Granted, we can now buy pork in Doha at the “Special Store” (a.k.a. “The Qatar Distribution Center”, “QDC”, “Booze Shop” …).  But at $18 a pack, ten paper-thin slices of ham somehow become a delicacy, not an everyday lunchbox item.

6.     My sense of humor.

If there was ever a place on earth where it would have served me well ...

It would come in so very handy when the waiter mistakes my request for shawarma and brings me lemon meringue pie instead.

It would have really helped the first time they dyed my hair green (salons don’t get much practice with blondes here).

It would have served me even better the second time around.

It would definitely help every time I get cut off by yet another Toyota Land Cruiser.

7.     The cold water tap.

Nobody ever told me that it’s virtually impossible to get cold water in the Middle East in the summer months.

It’s much like running out of hot water in the winter in Canada.

In Doha, if you spend more than 3 minutes in the shower in August you're likely to be boiled alive with no hope in hell of fully rinsing that Pantene conditioner out of your hair until November.

I spent my first summer in Qatar playing hot potato in the shower until a friendly maintenance man showed me how to turn the chiller on, thus extending shower life to about six minutes.

8.     A proper grasp of the English language.

Who knew that:

-      A.S.A.P. means “not in this lifetime”;

-      “fanny” is construed as highly offensive by anyone outside of North America;

-      "fag" is NOT considered highly offensive by anyone outside of North America;

-      “brilliant” means “not bad” to a Brit;

-      “career mom” is a term that causes great confusion in this part of the world;

-      “stop” means “only if the other car doesn’t”;

-      “pedestrian crossing” actually means “prepare to meet your death”.


Having properly understood these simple terms from the get-go might have saved me considerable heartache, frustration, embarrassment, and injury during those first few years in Doha.

9.     Clear sinuses.

There was a time when, barring a cold, I would feel the need to clear my nose no more than once, maybe twice a day.

Alas, gone are the days of a booger-free existence. 

Once the desert dust pervades your nasal passages it’s there to stay. Tiny grains of sand accumulate ceaselessly, attaching themselves to fellow grains by the second, tickling you constantly, causing you to blow your nose 15 to 20 times a day.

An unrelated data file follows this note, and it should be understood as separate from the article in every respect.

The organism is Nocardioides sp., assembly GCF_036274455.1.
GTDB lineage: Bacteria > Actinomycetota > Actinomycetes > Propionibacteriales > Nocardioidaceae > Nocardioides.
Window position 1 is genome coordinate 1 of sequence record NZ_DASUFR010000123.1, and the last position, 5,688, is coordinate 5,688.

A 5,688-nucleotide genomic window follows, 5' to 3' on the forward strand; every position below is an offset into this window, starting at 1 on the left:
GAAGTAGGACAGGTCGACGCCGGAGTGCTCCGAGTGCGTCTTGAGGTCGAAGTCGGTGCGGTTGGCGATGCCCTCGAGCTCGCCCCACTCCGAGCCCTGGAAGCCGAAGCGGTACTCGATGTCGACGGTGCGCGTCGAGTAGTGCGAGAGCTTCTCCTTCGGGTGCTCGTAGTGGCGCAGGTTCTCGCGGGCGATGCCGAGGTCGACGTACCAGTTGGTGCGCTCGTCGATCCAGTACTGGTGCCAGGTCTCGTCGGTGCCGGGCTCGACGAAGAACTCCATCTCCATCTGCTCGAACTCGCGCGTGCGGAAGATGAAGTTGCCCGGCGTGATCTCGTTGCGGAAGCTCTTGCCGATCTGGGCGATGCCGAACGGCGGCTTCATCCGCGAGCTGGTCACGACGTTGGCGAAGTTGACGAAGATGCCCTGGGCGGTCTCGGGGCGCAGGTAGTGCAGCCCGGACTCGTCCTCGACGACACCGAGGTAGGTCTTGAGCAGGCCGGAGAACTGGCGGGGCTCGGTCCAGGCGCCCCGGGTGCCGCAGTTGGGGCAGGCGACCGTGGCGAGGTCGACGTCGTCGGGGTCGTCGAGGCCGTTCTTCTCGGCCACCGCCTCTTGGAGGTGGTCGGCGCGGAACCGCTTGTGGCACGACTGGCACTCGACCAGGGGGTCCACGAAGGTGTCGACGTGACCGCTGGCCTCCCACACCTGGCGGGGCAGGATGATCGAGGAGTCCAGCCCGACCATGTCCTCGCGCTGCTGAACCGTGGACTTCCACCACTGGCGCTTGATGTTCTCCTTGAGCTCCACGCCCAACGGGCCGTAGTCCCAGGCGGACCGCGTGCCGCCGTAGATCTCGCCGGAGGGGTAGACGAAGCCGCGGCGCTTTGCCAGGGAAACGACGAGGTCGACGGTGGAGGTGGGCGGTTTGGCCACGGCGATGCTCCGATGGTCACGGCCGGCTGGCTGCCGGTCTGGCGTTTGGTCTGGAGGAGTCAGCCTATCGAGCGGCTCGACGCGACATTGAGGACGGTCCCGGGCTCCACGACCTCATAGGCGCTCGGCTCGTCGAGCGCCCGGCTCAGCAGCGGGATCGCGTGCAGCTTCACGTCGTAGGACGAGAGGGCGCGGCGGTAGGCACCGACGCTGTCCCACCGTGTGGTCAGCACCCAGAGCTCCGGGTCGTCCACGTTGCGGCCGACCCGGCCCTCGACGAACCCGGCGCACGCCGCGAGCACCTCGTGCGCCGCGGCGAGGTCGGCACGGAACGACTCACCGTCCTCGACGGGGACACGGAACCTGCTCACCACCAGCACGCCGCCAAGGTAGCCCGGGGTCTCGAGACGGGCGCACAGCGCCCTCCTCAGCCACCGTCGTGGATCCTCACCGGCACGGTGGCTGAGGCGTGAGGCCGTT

If for whatever reason you try to ignore the itch, it’s quite possible you’ll find a hardened mucous rock the size of your thumb forming inside your schnozzle. 

My first words of advice to newly arrived Doha-ites?  “Use that time stuck in traffic wisely. Look to your left, then look to your right.  That’s right, everyone’s doing it.  No one will look down on you for picking your nose.”

10.  My sense of urgency.

After seven plus years of a dozen daily “Insha’Allah’s” (Arabic for “God willing”), I’ve come to expect little and receive less.

It’s the standard answer to pretty much everything in this part of the world.  Conversations tend to go something like this:

Me: (to our compound’s maintenance help desk attendant):  “Our upstairs toilet just exploded, and poopy water is seeping through the kitchen roof.  Can you send a plumber right away?”
Help Desk:  “Insha’Allah”.
Me:  “So you’ll send someone?”
Help Desk:  “Insha’Allah”.
Me:  "A turd just fell on my head."
Help Desk:  “Insha’Allah”.

(Seriously????  This is when I rue leaving # 2 and # 6 back in Canada.  A sense of dejectedness and complacency sets in.)

“Insha’Allah”, I reply with a sigh …

Yet though I do occasionally look back longingly on the wispy-waisted, patient, energetic, bouncy-haired, pork eating, funny, freshly-showered, English-speaking, un-Asthmatic, determined woman that I once was back in Canada, most days I just thank my lucky stars that I didn’t leave hope behind. 

On that note, I think I’ll go take out those familiar Canadian Christmas decorations.  And be grateful for what I’ve “got” in Doha rather than for what’s “not” in Doha.